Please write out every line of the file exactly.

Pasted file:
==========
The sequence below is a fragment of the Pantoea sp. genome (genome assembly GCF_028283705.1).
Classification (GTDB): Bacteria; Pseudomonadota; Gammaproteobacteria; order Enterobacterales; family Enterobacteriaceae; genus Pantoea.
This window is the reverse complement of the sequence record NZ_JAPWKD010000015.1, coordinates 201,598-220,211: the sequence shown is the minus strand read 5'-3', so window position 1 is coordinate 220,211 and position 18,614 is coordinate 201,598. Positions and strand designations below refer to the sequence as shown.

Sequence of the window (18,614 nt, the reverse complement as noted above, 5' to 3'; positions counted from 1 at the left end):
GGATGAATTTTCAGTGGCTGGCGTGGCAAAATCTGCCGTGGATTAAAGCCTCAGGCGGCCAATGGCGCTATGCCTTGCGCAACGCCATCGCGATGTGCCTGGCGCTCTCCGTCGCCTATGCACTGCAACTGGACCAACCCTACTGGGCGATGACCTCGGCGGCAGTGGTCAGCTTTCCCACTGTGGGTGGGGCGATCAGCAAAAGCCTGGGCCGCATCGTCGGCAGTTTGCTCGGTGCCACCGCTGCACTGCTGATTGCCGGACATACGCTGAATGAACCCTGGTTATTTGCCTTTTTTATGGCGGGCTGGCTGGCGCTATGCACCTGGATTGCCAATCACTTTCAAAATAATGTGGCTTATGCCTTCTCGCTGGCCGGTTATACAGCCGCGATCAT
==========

The sequence below is a fragment of the Pantoea sp. genome (genome assembly GCF_028283705.1).
Classification (GTDB): Bacteria; Pseudomonadota; Gammaproteobacteria; order Enterobacterales; family Enterobacteriaceae; genus Pantoea.
This window is the reverse complement of the sequence record NZ_JAPWKD010000015.1, coordinates 201,598-220,211: the sequence shown is the minus strand read 5'-3', so window position 1 is coordinate 220,211 and position 18,614 is coordinate 201,598. Positions and strand designations below refer to the sequence as shown.

Sequence of the window (18,614 nt, the reverse complement as noted above, 5' to 3'; positions counted from 1 at the left end):
GGATGAATTTTCAGTGGCTGGCGTGGCAAAATCTGCCGTGGATTAAAGCCTCAGGCGGCCAATGGCGCTATGCCTTGCGCAACGCCATCGCGATGTGCCTGGCGCTCTCCGTCGCCTATGCACTGCAACTGGACCAACCCTACTGGGCGATGACCTCGGCGGCAGTGGTCAGCTTTCCCACTGTGGGTGGGGCGATCAGCAAAAGCCTGGGCCGCATCGTCGGCAGTTTGCTCGGTGCCACCGCTGCACTGCTGATTGCCGGACATACGCTGAATGAACCCTGGTTATTTGCCTTTTTTATGGCGGGCTGGCTGGCGCTATGCACCTGGATTGCCAATCACTTTCAAAATAATGTGGCTTATGCCTTCTCGCTGGCCGGTTATACAGCCGCGATCAT